How Adorno received and perceived music was significant for the development of his theories on culture. Matters of family background are particularly important. Both his mother and aunt, who shared Adorno’s childhood home, were musical performers. His mother was a professional singer until her marriage, and his aunt was a professional pianist. Adorno himself was a skilled pianist and composer, and seriously considered a career in performance and composition (Leppert, 2002: 2). With this combination of background and training, Adorno was deeply situated within a practice of live musical performance. He contributed to the music journal Musikblätter des Anbruch from 1925, becoming part of its editorial board in 1929 (Levin, 1990: 26). One column in this journal, devoted to ‘mechanische musik’, sought to investigate and critique the new forms of mechanical reproduction in music (Levin, 1990: 28). He wrote two essays around this time concerning the phonograph: The Curves of the Needle, published in 1928 (Adorno, 1928/1990) and The Form of the Phonograph Record, published in 1934 under the pseudonym Hektor Rottweiler (Adorno, 1934/1990). Therefore, Adorno was ideally placed to compare and critique the forms of music, musical genres and how technological and commercial developments were altering the culture of listening.

Adorno’s early musical life and career coincided with studies of Kant and Marx. This undoubtedly made him aware of Marx’s observations about the experiencing of culture. As Katz notes, Marx commented on how the “service” of a performance, “satisfies my aesthetic need, but what I consume exists only in an action inseparable from the singer, and as soon as the singing is over, so too is my consumption” (Marx, ca 1861–1863; as cited in Katz 2010: 13). Thus, prior to recording technologies, all music was performance; the listener could not take away a musical commodity for subsequent hearing. The music performance was also unique and impossible to capture exactly in a reproduction. Adorno was therefore straddling two worlds. He was deeply embedded in a culture of performance, both in his practice and listening, and yet was amongst the first generation to experience the new technology of recorded music. Adorno was thus aware of the visceral and material differences between recorded music and live performance. In short, the unique performance was the commodity, whereas with recorded sound, the performance could be abstracted from its live setting, infinitely reproduced and commodified. Adorno’s sociology of music was informed by the unfolding of recording technology and the industrialisation of culture that developed around it.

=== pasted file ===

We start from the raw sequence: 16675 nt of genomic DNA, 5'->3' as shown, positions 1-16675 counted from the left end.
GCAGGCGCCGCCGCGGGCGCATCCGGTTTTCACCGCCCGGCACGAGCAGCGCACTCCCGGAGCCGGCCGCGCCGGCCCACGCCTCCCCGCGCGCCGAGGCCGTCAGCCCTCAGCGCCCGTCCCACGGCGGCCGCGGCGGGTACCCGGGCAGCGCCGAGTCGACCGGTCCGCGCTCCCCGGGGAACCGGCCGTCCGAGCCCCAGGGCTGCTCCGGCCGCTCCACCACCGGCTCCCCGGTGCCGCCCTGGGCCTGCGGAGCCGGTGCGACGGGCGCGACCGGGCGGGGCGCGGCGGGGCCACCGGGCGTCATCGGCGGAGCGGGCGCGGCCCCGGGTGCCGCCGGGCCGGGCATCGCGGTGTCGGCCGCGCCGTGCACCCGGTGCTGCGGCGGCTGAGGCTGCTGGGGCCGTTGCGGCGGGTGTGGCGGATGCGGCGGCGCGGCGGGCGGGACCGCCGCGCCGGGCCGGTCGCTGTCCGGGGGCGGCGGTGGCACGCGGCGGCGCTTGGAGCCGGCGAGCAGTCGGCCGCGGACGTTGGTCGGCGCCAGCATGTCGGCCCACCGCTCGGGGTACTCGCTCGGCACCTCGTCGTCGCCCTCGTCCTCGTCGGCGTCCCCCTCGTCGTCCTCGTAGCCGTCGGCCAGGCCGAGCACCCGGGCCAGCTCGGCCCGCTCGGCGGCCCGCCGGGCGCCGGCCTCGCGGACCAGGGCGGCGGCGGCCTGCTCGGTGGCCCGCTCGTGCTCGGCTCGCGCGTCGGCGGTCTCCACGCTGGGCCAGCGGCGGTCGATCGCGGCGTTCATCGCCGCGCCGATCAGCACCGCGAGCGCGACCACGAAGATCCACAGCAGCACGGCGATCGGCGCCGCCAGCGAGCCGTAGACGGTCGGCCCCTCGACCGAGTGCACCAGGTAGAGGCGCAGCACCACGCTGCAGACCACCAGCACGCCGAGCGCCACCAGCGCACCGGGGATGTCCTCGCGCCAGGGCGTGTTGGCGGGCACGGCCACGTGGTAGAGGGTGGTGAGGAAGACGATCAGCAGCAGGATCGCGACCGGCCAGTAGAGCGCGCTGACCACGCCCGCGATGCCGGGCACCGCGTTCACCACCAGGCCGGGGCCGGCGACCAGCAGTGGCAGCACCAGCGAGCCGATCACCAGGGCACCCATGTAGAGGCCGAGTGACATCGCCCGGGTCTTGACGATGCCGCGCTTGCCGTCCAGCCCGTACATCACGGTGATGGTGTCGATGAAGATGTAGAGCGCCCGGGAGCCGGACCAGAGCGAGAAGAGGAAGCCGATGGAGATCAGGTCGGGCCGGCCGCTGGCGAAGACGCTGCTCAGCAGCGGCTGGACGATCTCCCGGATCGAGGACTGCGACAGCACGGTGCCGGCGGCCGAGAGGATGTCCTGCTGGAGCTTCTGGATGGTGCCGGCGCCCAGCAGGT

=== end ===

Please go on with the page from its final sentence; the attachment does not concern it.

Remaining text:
Thus, by acknowledging Adorno’s historical situatedness, we can view his sociology of music in various contexts: namely, the political economy of culture in the Weimar Republic, the cultural shaping of emergent technologies and the transformation of culture into an industrialised commodity.

Adorno and evolving political economies

Adorno’s philosophical theory

I now turn to a brief overview of Adorno’s philosophy, which informs his immanent critique of the industrialisation of culture. Adorno was deeply sceptical of instrumental reason, viewing it as potentially “totalitarian” and “deeply damaging of both interhuman relations as well as the relation between man and nature” (Hammer, 2007: 127). In this critique, Adorno does not suggest an anti-science stance, but questions the assumption that we can totally know our world through instrumental reason alone. For Adorno, the ‘totalitarian’ nature of instrumental reason manifests itself in a limited perception. The possibilities of experiencing lived reality in alternate, expanded ways are truncated leading to societal neuroses. We will see traces of this viewpoint in On the Fetish Character where Adorno argues that regression manifests in neuroses such as rage.

For Adorno, transcending the impositions and constraints of instrumental reason is linked to reconciliation and hope, but also to disruption (Hammer, 2011: 240). This transcendental space is “connected to a search for the non-identical, items that hold a special interest, exert a special authority, without domination” (Hammer, 2011: 240). When read in the light of these philosophical concepts, it becomes clearer as to why Adorno railed against the standardisation of mass culture. For Adorno, such cultural products precluded the possibility of transcendental experience, and of contemplating ‘other’ formulations of society. It is this key aspect of his theory that is of significance when discussing the political economy of communication.